ZMT-Bremen welcomes our First F2F meeting. 

ZMT-Bremen welcomes our First F2F meeting. 

Coinciding with the 15th International Coral Reef Symposium in Bremen, the ZMT – Leibniz Centre for Tropical Marine Research welcomes our first Management Committee to set the future activities for the following years and strengthen our networking COST Action.

During three days of intense work, a representation of more than 28 scientists from 17 countries will discuss the network’s roadmap until the end of the Action in 2024. We are pleased to have as hosts researchers from ZMT and members of our OCST Action, Professor Marcelo Soares and Dr Sonia Bejarano, from the Reef Systems working group, who have been organising the meeting with the directorate of ZMT. 

“I am happy about the event at the ZMT in Bremen. I think it’s an important and thinking-out-of-the-box place for discussions of new themes and aspects of innovation such as the role of marine animal forests for the blue economy and blue carbon”, says Professor Rossi, the Action Chair of our MAF-World COST Action.

We are sure this will be an exciting experience and a first Face-to-Face opportunity to improve our networking and communication. 

More Info

Share this post:


Latest Updates

The upcoming edition will be led by Dr. Davide Seveso (University Milano-Bicocca), Prof. Giovanni Strona (Joint Research Center, European Commission, Ispra, Italy) and Prof. Valeriano Parravicini (Ecole Pratique des Hautes Etudes and CRIOBE, Perpignan, France).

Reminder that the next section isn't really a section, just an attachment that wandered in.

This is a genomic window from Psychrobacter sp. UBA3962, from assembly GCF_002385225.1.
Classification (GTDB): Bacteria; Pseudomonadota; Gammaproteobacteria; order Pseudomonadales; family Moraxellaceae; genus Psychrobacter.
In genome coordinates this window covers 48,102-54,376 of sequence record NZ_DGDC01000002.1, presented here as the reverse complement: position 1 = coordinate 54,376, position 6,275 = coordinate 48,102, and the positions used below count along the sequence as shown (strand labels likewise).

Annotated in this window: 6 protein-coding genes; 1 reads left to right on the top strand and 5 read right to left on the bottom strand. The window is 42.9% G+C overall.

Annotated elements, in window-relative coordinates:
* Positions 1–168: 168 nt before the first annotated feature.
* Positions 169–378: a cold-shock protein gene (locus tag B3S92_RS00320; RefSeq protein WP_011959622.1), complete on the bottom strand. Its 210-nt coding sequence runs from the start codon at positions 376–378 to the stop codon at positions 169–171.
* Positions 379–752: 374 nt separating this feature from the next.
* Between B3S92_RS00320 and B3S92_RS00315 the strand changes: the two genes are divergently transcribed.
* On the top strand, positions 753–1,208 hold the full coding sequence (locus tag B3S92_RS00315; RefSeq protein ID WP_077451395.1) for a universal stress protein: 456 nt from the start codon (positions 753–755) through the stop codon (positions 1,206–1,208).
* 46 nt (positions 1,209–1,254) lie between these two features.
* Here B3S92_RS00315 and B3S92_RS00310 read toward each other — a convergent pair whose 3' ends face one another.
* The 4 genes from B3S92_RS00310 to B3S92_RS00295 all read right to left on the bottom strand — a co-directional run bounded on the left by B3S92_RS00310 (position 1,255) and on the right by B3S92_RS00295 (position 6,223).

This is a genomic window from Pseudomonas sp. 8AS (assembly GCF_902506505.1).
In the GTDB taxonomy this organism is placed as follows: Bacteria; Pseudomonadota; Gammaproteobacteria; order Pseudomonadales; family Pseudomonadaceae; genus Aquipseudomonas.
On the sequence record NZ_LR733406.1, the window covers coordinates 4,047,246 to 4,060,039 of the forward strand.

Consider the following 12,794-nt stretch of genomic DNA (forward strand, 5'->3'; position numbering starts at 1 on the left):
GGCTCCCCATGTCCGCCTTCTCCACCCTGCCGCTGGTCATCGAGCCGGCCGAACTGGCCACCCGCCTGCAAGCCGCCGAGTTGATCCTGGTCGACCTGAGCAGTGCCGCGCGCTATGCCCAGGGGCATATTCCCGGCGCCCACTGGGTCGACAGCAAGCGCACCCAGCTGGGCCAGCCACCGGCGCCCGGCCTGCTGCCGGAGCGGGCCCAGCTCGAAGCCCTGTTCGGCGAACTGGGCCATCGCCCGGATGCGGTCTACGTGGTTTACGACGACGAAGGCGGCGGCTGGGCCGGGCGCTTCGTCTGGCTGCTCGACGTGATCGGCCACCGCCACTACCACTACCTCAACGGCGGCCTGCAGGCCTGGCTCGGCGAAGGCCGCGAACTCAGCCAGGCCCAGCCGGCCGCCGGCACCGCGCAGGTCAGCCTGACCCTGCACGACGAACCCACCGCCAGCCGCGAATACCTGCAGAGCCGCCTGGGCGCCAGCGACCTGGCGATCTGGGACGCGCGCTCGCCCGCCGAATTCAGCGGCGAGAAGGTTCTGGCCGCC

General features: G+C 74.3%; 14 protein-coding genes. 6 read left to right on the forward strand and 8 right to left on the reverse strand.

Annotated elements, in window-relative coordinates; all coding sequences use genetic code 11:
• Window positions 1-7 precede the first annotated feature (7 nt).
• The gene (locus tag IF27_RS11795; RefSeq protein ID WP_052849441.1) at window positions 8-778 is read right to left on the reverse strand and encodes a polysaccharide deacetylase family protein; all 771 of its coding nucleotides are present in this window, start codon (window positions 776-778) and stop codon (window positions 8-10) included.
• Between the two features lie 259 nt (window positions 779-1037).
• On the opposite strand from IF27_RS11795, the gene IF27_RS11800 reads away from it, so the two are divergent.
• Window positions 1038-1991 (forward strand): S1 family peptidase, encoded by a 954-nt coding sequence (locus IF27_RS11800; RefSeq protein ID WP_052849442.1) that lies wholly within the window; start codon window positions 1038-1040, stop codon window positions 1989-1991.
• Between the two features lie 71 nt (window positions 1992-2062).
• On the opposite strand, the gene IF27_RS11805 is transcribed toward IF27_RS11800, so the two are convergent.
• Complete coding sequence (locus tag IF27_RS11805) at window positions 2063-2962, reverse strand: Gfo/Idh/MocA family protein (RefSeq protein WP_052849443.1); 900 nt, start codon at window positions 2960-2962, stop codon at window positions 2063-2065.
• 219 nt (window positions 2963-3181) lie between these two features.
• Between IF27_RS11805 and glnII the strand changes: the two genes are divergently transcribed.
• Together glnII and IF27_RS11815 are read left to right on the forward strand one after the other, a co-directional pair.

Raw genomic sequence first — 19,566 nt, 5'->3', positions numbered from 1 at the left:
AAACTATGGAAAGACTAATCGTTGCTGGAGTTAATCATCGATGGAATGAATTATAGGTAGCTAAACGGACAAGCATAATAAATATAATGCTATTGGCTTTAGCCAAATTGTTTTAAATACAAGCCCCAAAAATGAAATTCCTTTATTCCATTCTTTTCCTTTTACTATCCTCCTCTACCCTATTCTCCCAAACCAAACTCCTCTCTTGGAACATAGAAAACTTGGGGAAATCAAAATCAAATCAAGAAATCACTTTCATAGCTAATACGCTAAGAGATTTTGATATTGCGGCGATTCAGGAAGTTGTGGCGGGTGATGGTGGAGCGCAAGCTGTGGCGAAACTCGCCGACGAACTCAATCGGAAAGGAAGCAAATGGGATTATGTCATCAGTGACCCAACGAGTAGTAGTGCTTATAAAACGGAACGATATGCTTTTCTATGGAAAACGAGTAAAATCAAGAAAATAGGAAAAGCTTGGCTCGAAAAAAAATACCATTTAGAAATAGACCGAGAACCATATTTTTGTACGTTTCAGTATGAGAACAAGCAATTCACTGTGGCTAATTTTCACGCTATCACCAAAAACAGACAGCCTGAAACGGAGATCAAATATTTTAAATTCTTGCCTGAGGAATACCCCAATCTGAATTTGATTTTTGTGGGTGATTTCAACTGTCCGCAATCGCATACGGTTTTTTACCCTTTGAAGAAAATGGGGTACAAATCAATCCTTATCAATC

It has been a great beginning for our MAF-WORLD COST Action. After a successful year, we are ready for the second, with some exciting COST Action activity set. 
Juanita Zorrilla-Pujana If someone asked me to summarise this first year of our COST Action in terms of Science Communication through hashtags, I would use keywords like “friendly network”, “opportunity”, “creative learning”, & “science collaboration”.  Setting a joint image: more than branding. When building the project, we envisaged that science communication would be a cross-cutting...
Branching MAFs are the key building units in marine ecosystems, including the coral reefs. Branching corals exhibit taxon-specific canopy structures and are crowned by morphometric modifications within their canopies, habitats that are under the control of biological and environmental drivers
Marine Animal Forests (MAFs) are built by many organisms that depend either partially or entirely on the heterotrophic uptake of particulate and dissolved nutrients for survival.
Taxonomical knowledge is the basis for many biological and ecological studies. However, even if this is a fact, the reality shows that the number of taxonomists working with megabenthic fauna is decreasingand few young researchers are involved in this fundamental research field.